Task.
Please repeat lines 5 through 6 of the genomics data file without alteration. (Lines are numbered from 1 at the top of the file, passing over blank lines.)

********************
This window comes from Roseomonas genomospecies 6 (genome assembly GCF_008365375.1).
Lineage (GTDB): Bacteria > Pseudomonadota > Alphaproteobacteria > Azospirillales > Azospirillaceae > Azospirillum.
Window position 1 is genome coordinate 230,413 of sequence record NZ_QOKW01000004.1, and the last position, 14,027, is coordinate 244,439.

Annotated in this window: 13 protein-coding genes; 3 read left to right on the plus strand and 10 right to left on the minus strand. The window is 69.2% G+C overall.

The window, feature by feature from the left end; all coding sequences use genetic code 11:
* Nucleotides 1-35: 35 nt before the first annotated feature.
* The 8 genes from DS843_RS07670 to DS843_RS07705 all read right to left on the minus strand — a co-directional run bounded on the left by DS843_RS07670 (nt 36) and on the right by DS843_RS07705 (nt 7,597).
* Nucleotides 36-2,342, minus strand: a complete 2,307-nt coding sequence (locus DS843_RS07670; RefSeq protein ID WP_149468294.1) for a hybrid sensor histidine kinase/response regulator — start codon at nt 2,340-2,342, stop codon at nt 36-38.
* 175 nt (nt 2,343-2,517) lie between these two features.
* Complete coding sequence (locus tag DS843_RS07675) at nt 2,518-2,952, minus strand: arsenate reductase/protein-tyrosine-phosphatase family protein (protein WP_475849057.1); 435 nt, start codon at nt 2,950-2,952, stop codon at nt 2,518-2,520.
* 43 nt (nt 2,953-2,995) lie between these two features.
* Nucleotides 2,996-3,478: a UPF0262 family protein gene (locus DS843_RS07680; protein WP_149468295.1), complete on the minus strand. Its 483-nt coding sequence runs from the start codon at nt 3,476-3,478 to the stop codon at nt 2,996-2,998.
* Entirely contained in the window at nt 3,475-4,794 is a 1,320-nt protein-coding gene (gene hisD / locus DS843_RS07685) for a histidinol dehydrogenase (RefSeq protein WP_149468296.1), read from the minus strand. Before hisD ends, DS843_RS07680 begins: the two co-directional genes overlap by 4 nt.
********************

The window, feature by feature from the left end; all coding sequences use genetic code 11:
* Nucleotides 1-35: 35 nt before the first annotated feature.